Alternatives to American-Made Products
As more consumers become concerned about the origin of their pet’s food, retailers should educate themselves on countries that have safe alternatives to products sourced in the United States.
With many pet food recalls and contaminations in recent years, pet parents have become more concerned about the origins and processing of their four-legged friend’s food and treats. While this has resulted in many consumers latching onto the idea that Made in the U.S. products are superior to all others, there are actually many countries that are producing pet food and treats under equal or stricter guidelines than those set forth by the Food and Drug Administration (FDA).
Companies choose where to source their ingredients for a variety of reasons, but it often comes down to where they can find the best ingredients. Italy-based company Farmina sources many of their ingredients from local suppliers. However, the company understands that their country may not be the best source for certain ingredients, so they will go out of their way to find the best sources that meet their standards.
“When we are unable to source the ingredient using one of our local suppliers, we look to find the ingredient in the next closest location that will meet our high standards,” says Josh Wasserman, marketing manager at Farmina, which produces a variety of dog and cat foods.
They head to their neighbor to the west, France, for any fruits and vegetables that aren't available in Italy, due to France’s high standards of being GMO-free. For proteins, they seek the best suppliers in New Zealand for lamb and the North Sea for cod and herring. Lastly, they work with a lab in Belgium for additional vitamins and minerals.
“We work with only certified suppliers of human-grade ingredients that are GMO-, antibiotic- and hormone-free,” adds Wasserman. “Prior to raw ingredients entering our production facility, they are first tested in our own laboratory to ensure they are free from any pathogens, contaminants and have lower than legal limits of heavy metals.”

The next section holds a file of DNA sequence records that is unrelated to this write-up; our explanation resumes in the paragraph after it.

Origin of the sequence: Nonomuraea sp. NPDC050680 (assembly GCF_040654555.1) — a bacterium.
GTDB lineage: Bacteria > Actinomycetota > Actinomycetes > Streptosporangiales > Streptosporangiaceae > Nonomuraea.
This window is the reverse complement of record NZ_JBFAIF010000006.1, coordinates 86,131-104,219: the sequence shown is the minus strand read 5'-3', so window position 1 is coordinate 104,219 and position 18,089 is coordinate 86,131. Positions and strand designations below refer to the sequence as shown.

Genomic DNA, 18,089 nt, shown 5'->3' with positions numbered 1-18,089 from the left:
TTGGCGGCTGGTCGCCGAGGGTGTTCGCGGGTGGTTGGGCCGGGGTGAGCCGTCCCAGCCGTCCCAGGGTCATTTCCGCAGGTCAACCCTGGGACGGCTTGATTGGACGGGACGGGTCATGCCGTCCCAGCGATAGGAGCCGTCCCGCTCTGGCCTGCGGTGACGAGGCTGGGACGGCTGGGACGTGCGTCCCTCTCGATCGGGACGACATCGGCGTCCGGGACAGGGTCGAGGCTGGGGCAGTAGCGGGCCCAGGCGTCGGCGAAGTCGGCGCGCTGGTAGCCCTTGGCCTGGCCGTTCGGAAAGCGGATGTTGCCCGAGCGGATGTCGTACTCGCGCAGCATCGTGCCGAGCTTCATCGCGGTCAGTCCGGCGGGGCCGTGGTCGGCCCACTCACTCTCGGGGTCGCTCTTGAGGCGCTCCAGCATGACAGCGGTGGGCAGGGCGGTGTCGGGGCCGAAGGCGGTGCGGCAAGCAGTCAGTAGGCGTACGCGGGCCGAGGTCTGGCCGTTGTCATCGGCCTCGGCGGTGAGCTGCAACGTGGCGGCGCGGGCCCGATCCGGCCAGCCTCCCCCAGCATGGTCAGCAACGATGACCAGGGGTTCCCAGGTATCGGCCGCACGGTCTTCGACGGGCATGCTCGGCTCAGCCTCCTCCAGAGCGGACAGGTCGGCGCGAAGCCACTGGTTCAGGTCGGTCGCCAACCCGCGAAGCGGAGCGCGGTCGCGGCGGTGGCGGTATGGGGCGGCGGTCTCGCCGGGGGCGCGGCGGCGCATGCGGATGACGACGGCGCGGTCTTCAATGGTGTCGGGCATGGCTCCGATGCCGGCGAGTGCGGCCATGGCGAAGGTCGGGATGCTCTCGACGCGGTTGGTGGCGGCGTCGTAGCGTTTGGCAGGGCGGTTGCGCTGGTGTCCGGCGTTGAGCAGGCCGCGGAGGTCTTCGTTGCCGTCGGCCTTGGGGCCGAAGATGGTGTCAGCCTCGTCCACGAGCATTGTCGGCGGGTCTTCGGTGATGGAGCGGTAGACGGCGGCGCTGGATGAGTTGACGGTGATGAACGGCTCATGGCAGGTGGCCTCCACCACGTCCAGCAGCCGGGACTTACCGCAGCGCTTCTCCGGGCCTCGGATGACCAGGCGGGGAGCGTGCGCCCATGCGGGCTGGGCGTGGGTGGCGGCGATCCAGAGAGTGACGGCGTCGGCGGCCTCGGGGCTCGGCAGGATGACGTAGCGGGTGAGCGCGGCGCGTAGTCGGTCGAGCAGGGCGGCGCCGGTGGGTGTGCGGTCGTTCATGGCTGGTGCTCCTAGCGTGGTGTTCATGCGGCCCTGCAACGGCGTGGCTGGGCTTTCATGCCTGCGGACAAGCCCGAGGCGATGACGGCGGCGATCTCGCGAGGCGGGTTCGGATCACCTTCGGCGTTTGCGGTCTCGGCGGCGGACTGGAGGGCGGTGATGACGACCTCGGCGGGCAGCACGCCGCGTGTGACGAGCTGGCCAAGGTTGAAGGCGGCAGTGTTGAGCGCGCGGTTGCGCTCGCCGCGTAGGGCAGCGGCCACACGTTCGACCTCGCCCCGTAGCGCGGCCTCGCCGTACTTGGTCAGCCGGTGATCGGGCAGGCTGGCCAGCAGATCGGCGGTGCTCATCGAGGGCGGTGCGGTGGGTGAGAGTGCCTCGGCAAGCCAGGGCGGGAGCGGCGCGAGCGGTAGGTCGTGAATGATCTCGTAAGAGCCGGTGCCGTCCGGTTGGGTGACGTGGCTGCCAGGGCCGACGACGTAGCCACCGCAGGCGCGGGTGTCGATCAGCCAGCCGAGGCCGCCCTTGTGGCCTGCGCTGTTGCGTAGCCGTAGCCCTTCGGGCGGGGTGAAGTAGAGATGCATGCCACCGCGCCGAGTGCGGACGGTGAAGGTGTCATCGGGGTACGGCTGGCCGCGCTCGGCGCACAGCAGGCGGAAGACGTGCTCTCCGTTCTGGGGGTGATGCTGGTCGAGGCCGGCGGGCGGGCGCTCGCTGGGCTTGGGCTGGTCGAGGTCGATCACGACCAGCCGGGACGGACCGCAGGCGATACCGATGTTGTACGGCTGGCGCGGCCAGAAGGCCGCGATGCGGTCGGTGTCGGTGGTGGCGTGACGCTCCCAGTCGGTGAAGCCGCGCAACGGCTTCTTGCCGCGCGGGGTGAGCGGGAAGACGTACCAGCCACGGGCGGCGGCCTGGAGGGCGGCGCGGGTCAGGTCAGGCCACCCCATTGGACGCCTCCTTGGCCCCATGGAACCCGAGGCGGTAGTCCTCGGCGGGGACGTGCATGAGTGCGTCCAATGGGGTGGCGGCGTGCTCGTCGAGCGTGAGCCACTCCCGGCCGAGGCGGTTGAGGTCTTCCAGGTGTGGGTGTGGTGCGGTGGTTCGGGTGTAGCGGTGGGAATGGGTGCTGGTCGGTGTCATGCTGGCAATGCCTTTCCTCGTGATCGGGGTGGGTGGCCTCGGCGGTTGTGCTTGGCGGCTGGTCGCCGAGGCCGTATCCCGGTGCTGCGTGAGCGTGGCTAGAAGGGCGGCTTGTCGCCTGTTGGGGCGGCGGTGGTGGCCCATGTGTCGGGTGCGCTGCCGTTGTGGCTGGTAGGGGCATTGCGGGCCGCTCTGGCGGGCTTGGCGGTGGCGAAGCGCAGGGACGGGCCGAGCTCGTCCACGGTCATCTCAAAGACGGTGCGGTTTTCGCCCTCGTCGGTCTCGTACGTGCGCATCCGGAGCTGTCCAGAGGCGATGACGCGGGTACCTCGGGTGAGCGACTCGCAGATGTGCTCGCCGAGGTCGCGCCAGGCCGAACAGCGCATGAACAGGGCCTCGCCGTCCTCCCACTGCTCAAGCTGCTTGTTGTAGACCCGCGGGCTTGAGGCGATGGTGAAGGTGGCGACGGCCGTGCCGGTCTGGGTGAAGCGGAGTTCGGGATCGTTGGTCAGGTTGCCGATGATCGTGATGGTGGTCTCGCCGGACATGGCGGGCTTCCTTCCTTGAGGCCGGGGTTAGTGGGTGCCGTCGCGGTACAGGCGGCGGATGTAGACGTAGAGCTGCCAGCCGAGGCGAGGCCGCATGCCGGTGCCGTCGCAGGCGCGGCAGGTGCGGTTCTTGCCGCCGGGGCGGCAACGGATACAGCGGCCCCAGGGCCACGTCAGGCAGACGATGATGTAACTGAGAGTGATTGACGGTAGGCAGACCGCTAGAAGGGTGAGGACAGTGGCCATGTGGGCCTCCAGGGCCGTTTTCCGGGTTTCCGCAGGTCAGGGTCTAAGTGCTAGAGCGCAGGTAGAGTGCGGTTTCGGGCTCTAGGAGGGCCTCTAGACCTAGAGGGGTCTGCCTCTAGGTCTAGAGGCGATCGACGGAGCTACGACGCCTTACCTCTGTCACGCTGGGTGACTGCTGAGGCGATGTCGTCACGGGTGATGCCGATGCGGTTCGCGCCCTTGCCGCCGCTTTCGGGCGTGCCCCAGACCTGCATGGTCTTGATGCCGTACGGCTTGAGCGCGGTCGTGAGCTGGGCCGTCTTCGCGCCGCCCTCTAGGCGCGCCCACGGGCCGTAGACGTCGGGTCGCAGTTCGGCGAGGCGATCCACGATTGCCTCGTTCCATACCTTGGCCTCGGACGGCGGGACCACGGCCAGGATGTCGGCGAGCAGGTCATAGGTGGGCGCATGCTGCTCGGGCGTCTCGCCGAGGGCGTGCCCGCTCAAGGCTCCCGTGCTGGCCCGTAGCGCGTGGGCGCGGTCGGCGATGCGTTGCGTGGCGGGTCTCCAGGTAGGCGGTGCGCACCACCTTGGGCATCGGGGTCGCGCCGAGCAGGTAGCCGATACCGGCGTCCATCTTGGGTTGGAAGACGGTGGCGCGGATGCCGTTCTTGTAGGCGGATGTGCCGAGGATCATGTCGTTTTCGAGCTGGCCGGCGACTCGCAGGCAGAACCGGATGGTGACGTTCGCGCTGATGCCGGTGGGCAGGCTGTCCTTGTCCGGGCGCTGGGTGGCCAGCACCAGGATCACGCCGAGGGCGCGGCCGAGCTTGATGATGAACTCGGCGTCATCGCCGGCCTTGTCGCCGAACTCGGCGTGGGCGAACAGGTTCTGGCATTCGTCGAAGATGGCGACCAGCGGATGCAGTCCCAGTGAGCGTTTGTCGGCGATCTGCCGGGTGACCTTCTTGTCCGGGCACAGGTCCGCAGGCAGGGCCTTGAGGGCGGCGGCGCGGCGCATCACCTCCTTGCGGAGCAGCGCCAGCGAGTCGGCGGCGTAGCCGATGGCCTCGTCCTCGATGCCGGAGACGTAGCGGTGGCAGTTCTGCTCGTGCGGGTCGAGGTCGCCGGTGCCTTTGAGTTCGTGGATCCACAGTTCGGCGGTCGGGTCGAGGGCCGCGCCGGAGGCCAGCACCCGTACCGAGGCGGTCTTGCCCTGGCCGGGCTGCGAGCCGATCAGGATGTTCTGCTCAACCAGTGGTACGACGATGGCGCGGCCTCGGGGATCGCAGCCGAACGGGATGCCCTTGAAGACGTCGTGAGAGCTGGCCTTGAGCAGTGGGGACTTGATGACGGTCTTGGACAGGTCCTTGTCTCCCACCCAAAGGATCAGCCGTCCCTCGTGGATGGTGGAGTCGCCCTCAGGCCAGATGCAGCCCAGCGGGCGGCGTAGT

Ziwi is another company that believes New Zealand is an excellent source for ingredients.
“New Zealand is recognized worldwide for the exceptional quality of its meats, dairy, seafood and produce,” says Sharon Durham, marketing communications manager at Ziwi USA, based in Overland Park, Kan.
The country has strict biosecurity measures set in place by the New Zealand government’s Ministry of Primary Industries (MPI), which has oversight for all farming, fishing, food production and animal welfare. These security measures have resulted in New Zealand products being certified by the MPI, Association of American Feed Control Officials, FDA, European Union, Japan and Australia.
“By sourcing from New Zealand, we can choose from farmers we know and trust—they are our friends and neighbors,” says Durham, adding that New Zealand sourcing is a foundational pillar of the brand’s identity.
“They share our passion for the land, and they share our commitment to sustainability,” says Durham. “Like us, they believe that the environment must be preserved and protected, and animals should be raised and managed ethically and humanely.”